NFPA Standard 75 Explained
The National Fire Protection Association (NFPA) publishes codes and standards for the fire and rescue industry. Data centers, being susceptible to fire, would do well to adopt the NFPA Standard 75, which is “Fire Protection for Electronic Data Processing Equipment.”
NFPA 75 lays down standards for protecting IT equipment such as servers, cables and storage devices from fire heat, smoke and water.
- It lists out various risk considerations and stipulates various requirements pertaining to building construction, location of IT equipment within the building, penetrations and openings, stipulations on raised floors, and more.
- It lists out the different possible protections against the risks. For instance, it mandates a water sprinkler system for the data center, or in the absence of it, a gaseous clean-agent system, with Halon, Argon or any other gas.
- The standards are comprehensive, covering warning signs, training, record keeping and audits, among other aspects.
NFPA 75 is the minimum required standards. There is no harm in the data center exceeding the NFPA stipulations, provided such upgrades fit in with acceptable methods and technology. For instance, it is always advisable to consider the deployment of a gaseous clean-agent system even when a water sprinkler system is in place. Many data centers use gas based systems, considering that water can damage data centers just as bad as fire could.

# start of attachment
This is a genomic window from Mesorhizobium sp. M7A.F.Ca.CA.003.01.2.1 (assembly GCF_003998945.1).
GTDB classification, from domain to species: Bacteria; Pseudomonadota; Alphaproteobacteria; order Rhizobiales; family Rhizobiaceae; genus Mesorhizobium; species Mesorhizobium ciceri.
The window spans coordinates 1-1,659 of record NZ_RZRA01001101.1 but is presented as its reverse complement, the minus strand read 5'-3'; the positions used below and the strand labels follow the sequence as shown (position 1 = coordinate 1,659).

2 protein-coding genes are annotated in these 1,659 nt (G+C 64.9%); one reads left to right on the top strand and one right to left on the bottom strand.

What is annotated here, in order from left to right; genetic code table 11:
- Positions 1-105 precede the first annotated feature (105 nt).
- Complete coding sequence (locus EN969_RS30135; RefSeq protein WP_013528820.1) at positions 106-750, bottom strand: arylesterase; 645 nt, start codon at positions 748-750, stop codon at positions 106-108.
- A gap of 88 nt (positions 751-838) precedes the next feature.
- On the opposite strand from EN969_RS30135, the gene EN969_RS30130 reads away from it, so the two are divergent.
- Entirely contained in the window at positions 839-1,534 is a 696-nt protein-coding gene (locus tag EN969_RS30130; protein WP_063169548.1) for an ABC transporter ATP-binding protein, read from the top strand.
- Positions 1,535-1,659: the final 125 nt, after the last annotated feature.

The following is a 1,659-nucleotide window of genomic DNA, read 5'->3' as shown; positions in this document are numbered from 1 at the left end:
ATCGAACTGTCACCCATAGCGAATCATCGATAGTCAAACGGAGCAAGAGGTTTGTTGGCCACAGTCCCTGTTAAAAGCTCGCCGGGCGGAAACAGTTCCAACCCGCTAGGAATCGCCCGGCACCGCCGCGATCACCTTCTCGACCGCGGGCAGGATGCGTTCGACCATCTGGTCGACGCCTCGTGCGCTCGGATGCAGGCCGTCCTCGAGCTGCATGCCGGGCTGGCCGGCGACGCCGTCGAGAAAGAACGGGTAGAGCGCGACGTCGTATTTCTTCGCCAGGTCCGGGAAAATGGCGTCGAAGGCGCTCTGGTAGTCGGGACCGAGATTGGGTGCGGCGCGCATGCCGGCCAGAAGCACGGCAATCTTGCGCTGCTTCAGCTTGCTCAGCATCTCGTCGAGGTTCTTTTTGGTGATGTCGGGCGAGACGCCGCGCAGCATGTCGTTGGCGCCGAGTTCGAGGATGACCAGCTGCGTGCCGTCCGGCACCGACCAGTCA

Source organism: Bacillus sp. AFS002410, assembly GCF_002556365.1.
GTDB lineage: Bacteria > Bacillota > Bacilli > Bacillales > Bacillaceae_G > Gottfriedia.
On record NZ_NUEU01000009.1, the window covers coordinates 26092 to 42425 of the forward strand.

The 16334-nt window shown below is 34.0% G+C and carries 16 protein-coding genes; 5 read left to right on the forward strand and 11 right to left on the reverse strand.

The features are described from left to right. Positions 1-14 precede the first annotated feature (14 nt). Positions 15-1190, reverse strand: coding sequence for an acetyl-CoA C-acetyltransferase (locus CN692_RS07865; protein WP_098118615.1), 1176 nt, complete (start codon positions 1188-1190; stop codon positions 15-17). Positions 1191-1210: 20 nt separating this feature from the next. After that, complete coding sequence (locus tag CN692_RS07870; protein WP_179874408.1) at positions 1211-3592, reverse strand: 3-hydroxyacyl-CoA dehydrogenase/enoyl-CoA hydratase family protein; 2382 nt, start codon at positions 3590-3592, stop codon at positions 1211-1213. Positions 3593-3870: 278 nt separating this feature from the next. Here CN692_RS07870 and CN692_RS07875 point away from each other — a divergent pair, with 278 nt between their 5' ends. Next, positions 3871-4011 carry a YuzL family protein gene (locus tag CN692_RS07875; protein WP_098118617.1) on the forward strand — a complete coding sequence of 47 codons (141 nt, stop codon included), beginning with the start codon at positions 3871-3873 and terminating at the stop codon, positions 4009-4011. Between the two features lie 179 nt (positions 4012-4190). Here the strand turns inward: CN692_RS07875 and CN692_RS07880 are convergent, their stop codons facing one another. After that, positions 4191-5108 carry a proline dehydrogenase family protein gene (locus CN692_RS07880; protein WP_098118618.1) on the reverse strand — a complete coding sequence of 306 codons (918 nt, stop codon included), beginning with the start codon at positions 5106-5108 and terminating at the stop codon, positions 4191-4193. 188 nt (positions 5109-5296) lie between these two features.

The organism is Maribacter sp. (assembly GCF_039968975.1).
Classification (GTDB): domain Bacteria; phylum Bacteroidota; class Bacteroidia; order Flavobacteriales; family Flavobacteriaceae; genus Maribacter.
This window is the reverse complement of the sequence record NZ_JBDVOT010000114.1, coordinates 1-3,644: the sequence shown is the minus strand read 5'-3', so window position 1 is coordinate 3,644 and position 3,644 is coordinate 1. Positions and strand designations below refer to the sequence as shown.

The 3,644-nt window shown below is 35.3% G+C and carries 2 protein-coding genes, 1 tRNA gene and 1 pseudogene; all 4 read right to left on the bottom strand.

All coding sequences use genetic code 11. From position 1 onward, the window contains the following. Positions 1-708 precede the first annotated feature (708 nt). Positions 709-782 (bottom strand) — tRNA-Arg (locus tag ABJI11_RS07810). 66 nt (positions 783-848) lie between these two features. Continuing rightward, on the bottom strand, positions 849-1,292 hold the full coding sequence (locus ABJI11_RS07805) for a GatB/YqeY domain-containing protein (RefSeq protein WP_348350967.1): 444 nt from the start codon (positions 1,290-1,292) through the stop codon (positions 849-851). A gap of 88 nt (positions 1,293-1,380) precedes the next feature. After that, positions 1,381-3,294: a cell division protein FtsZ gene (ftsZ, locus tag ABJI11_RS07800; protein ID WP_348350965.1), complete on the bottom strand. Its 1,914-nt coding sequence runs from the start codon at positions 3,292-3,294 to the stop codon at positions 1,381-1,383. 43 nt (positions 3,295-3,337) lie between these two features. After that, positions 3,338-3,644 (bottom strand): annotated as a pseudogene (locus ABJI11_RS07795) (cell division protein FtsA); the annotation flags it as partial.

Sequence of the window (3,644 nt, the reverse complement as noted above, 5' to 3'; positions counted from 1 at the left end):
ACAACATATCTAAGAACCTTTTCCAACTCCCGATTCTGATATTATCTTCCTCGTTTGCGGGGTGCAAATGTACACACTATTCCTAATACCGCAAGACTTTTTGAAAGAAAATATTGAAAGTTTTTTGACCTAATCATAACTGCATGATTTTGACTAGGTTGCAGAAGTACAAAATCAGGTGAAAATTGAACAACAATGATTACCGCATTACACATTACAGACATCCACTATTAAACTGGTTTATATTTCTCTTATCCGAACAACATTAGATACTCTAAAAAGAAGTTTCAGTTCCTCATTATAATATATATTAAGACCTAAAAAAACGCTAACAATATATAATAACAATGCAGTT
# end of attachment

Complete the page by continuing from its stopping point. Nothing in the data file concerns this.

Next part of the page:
NFPA deployments may also make it necessary to deploy something extra, even when extras are not part of the standards. For instance, the acoustic noise that sets in when the gas is discharged to contain the fire may damage storage drives. Using nozzles to reduce the noise or deploying noise reducing baffles help. Alternatively, shutting down the storage systems completely before releasing the gas also prevents damage.
A point to note is that NFPA standards are not static. It is revised frequently to keep pace with the evolution of information technology electronics and the advancements in fire detection technology.
Finally, NFPA lays down the standards, but is not an evaluating agency. Evaluation is carried out by independent third-party assessors.